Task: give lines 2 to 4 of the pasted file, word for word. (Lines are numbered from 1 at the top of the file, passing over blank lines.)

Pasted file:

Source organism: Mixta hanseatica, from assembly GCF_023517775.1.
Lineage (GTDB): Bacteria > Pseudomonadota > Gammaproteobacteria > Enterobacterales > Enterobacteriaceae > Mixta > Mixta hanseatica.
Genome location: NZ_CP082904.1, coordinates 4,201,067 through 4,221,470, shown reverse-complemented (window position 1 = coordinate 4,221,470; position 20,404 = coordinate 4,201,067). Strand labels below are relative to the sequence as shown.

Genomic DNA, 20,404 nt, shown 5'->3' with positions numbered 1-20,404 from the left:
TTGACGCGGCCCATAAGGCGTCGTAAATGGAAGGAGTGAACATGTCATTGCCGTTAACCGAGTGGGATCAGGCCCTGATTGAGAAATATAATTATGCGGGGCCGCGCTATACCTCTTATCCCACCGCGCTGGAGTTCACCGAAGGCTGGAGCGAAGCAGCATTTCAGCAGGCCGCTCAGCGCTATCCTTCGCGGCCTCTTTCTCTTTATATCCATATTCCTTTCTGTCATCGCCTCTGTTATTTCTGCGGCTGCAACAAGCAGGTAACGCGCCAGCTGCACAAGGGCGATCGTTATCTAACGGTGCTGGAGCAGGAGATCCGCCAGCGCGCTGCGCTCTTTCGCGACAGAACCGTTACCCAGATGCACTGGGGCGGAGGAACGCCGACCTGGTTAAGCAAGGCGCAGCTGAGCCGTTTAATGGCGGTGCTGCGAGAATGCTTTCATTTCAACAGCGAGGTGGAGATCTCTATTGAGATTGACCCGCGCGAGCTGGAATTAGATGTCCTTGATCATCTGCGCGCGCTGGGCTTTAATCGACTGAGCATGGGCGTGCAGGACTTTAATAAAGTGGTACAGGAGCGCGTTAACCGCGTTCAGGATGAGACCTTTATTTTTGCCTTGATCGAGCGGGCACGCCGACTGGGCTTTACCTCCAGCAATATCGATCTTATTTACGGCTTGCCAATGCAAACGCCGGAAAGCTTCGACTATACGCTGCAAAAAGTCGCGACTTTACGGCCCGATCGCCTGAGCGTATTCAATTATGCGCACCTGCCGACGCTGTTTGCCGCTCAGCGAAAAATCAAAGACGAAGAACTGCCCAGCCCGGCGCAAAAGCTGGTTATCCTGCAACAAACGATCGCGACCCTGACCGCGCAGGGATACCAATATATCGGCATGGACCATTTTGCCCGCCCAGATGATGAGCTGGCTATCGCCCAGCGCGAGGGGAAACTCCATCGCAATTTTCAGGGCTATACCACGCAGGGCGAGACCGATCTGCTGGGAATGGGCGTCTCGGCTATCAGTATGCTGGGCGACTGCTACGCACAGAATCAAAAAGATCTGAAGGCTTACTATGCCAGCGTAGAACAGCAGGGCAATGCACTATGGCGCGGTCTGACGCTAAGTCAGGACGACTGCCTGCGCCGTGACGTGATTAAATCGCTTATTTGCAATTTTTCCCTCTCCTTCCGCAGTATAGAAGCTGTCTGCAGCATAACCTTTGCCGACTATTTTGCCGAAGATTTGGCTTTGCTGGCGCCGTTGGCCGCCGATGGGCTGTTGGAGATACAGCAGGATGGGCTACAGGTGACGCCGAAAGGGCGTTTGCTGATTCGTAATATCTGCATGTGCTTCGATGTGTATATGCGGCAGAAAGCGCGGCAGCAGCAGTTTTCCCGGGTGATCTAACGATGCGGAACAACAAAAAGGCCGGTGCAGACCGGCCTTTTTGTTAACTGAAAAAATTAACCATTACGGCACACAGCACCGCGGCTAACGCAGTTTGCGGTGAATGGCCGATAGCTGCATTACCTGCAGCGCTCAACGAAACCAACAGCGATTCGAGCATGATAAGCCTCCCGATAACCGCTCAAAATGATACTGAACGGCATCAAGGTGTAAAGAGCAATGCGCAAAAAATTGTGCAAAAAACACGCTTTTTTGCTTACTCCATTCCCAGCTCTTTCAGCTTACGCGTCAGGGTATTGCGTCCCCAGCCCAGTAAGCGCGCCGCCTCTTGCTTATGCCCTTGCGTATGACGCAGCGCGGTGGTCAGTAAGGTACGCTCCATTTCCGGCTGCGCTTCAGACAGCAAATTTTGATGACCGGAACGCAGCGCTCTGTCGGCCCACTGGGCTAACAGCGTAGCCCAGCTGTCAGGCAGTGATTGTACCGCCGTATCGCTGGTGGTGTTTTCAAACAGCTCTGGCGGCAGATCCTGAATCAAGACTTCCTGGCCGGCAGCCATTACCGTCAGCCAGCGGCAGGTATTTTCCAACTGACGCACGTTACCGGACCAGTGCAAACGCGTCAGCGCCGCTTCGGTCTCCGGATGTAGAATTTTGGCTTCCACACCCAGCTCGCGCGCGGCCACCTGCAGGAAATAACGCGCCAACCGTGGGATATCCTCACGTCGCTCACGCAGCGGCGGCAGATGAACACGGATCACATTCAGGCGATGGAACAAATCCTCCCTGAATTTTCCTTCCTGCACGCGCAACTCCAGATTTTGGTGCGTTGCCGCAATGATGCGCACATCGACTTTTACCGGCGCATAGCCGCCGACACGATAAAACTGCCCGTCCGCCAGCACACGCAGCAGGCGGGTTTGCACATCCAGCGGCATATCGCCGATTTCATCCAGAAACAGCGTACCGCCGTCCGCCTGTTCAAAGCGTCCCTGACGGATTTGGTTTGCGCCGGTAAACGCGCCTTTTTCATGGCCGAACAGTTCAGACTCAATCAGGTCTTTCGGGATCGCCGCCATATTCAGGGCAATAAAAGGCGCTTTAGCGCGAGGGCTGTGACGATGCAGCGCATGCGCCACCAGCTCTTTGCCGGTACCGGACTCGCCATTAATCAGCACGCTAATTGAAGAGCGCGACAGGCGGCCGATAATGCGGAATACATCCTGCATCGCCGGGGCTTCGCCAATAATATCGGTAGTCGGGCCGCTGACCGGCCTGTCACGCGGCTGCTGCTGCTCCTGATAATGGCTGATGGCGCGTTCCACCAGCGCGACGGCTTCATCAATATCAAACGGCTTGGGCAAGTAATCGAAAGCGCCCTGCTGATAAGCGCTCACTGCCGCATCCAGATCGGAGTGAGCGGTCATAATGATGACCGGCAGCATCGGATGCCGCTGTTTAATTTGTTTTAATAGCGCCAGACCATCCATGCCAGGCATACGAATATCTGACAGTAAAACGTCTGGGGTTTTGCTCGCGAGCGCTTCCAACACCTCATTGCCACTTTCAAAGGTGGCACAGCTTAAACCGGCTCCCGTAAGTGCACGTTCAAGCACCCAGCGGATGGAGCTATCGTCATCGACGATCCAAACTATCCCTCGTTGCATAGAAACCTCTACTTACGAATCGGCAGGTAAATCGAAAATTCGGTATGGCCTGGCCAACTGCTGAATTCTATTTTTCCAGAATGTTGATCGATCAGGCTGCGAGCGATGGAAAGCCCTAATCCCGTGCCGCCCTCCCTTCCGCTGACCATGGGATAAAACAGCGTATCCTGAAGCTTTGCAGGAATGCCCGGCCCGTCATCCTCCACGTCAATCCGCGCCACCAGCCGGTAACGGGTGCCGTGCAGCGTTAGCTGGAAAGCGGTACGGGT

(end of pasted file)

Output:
Lineage (GTDB): Bacteria > Pseudomonadota > Gammaproteobacteria > Enterobacterales > Enterobacteriaceae > Mixta > Mixta hanseatica.
Genome location: NZ_CP082904.1, coordinates 4,201,067 through 4,221,470, shown reverse-complemented (window position 1 = coordinate 4,221,470; position 20,404 = coordinate 4,201,067). Strand labels below are relative to the sequence as shown.

Genomic DNA, 20,404 nt, shown 5'->3' with positions numbered 1-20,404 from the left: